Private nonprofit organizations comprise a vast and growing sector of the national economy, and they are a vital partner with government in the provision of a wide range of social and human services.(1) Growth in the size and influence of the nonprofit sector has led to increased visibility and public scrutiny by diverse stakeholders including government oversight agencies, private donors and foundations, clients, the media, and the public at large.
Anyone who doubts the growing importance of accountability in the nonprofit sector need only scan the headlines of the professional periodicals and newspapers for evidence to the contrary. One recent issue of The Chronicle of Philanthropy (January 26, 1993) contained stories on: the attempts of a special Senate committee to crack down on lax financial reporting by selected charities; modifications of IRS = forms requesting more information on salaries of charities' top officials; a report from California's attorney general on nonprofit fund raising in that state; and the reluctance of charities to conduct performance evaluations of their volunteers.
Attention to issues of accountability in the nonprofit sector is not a new phenomenon (Commission on Private Philanthropy and Public Needs, 1975). In fact, public scrutiny and controversy over the appropriate role of the sector has existed for more than 200 years, since the emergence of the third sector in the United States (Hall, 1987a). The debate was revived with intensity following last years controversy in the national office of the United Way of America which sparked a fire storm of interest in the national media, among the general public, and especially in nonprofit professional circles. Today, throughout the nonprofit sector, there is renewed interest in issues such as: measuring the value-added performance of nonprofit organizations in terms of actual outcomes and impacts (Kanter and Summers, 1987; O'Connell, 1988; Drucker, 1990); ensuring that trustees and other volunteers understand and fulfill their legal and professional responsibilities (Dayton, 1987; Carver, 1990; Panus, 1992); public disclosure of operating practices related to fund raising and executive compensation (Council of Better Business Bureaus, 1982; Hills Bush, 1992; Kahn, 1992); and fulfilling explicit or implicit obligations associated with public subsidies (i.e., tax exemptions) of nonprofit activities (Ackerman, 1982; Simon, 1987; Gaul and Borowski, 1993).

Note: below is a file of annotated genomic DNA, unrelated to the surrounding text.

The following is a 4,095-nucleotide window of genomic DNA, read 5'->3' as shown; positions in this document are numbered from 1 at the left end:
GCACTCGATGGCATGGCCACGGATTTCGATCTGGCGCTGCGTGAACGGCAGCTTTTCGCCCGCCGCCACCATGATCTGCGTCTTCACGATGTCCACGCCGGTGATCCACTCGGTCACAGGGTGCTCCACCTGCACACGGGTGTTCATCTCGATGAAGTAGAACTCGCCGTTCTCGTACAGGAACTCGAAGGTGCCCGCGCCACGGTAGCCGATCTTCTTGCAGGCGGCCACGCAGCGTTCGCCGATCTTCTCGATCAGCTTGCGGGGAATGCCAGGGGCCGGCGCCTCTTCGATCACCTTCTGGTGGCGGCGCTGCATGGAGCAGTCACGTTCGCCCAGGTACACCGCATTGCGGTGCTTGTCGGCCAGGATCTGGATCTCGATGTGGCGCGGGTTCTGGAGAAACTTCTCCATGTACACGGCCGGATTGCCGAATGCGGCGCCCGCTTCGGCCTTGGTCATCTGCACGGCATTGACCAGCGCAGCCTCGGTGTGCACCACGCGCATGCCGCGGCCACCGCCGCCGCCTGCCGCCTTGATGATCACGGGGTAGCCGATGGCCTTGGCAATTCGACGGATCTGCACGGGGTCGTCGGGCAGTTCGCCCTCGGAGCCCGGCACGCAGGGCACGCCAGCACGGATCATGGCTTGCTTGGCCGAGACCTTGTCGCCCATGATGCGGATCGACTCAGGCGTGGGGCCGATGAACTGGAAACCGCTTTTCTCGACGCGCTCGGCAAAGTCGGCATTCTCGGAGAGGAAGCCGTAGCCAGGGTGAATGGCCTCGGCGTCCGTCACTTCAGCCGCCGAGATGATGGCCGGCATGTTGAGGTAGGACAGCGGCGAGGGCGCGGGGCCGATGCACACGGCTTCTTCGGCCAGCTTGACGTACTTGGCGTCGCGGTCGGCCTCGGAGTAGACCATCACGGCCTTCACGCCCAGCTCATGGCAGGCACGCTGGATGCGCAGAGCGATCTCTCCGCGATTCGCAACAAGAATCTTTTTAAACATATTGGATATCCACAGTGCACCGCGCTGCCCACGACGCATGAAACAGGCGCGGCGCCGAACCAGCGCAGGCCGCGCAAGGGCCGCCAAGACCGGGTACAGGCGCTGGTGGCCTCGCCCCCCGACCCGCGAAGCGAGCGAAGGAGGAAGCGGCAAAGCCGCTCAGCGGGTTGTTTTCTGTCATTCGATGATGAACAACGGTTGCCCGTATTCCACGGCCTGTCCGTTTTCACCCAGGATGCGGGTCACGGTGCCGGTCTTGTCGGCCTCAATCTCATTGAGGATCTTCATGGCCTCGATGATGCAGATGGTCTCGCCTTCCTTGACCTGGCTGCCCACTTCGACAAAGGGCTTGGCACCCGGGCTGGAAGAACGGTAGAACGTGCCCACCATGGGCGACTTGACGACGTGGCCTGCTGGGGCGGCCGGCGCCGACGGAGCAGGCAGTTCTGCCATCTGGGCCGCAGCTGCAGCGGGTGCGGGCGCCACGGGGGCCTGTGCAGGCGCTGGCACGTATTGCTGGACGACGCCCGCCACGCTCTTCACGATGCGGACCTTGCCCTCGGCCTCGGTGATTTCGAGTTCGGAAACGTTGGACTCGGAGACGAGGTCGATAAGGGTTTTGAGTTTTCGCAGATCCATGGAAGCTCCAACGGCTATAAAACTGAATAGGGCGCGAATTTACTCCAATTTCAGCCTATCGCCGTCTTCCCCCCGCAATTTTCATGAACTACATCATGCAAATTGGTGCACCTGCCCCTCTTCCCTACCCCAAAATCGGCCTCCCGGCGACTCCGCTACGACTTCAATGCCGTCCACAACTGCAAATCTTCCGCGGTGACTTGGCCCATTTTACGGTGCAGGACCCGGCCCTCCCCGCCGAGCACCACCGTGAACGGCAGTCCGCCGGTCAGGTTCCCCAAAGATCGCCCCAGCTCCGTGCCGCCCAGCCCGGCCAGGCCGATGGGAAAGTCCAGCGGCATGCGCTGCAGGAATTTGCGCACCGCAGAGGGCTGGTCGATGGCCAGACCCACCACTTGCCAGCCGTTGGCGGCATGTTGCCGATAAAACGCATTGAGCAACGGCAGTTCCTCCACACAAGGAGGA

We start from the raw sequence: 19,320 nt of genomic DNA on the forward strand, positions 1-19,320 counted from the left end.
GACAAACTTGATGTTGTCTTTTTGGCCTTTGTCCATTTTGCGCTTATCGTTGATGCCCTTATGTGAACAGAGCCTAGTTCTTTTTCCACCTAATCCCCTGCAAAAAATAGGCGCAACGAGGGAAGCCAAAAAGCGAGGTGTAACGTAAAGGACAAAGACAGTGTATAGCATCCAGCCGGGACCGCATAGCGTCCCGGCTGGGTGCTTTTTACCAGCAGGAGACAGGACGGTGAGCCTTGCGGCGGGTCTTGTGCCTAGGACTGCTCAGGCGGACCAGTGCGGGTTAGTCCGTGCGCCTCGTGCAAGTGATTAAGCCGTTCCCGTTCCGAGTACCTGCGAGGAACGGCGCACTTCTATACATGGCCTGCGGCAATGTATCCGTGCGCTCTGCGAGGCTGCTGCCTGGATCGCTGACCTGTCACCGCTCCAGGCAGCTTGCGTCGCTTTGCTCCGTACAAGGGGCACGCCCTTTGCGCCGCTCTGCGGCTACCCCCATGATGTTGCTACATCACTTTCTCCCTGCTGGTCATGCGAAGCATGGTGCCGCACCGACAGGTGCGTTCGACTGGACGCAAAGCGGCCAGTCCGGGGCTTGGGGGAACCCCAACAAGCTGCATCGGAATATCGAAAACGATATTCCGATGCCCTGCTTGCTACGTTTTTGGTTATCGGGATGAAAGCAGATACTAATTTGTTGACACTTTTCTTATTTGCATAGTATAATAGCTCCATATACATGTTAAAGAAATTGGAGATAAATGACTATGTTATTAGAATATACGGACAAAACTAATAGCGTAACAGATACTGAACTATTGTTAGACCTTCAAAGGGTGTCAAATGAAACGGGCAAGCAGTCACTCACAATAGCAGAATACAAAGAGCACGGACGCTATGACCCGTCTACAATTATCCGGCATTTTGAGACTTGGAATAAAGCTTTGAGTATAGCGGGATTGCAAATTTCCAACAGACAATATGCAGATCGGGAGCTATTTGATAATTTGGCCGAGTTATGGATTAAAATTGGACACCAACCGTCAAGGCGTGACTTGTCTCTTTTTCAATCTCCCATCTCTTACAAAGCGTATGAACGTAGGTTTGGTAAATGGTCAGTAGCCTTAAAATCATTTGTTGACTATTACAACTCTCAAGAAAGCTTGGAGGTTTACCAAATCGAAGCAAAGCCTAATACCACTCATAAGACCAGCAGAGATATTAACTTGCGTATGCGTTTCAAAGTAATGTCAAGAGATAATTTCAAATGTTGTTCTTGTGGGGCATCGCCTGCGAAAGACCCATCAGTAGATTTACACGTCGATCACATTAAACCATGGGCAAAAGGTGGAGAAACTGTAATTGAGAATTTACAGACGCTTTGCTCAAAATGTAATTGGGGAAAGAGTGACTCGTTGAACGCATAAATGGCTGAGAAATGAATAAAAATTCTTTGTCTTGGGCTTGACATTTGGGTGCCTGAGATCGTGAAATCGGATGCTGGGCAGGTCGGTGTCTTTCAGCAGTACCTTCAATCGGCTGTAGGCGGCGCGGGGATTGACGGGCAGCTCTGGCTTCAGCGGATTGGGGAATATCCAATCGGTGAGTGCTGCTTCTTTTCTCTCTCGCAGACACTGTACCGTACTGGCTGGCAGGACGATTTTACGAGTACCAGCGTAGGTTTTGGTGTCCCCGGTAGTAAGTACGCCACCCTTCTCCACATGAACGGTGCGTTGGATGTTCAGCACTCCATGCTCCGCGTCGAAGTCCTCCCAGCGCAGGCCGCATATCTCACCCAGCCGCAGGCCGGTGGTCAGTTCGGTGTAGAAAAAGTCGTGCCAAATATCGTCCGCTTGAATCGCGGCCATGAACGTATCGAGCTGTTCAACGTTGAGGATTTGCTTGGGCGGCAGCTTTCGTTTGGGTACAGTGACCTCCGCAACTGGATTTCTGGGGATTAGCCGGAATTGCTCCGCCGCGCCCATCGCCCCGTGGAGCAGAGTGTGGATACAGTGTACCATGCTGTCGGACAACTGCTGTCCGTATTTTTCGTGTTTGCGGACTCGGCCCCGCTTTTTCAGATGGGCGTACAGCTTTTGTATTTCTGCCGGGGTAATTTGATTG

Rationale for Focusing on Accountability in Nonprofit Organizations
The general notion of accountability is quite familiar to most government officials, whether elected or appointed, but perhaps less familiar to nonprofit professionals. In the substantial literature dealing with distinctions between public and private management, the contributing elements of accountability-political constituencies, public mandates, oversight agencies, checks and balances, and media scrutiny--are presented as core differences in the respective managerial contexts of governmental and for-profit organizations (Allison, 1980; Miles, 1982, pp. 39-41). Also, accountability is a prevalent theme in the curricula of schools of public policy and management. Therefore, even before they begin their careers, prospective public servants are exposed to the concept of managing public expectations and working within specific legal and procedural frameworks of accountability.
In the business sector, as well, the concept of public accountability has received more attention in the last three decades. Today, most standard business texts contain chapters on social responsibility, business ethics, and interactions with government, and many business schools now offer full courses on these topics.
The interest in accountability in government and business has produced a wealth of literature on the topic that has focused on operational definitions of accountability (Shafritz, 1992, p. …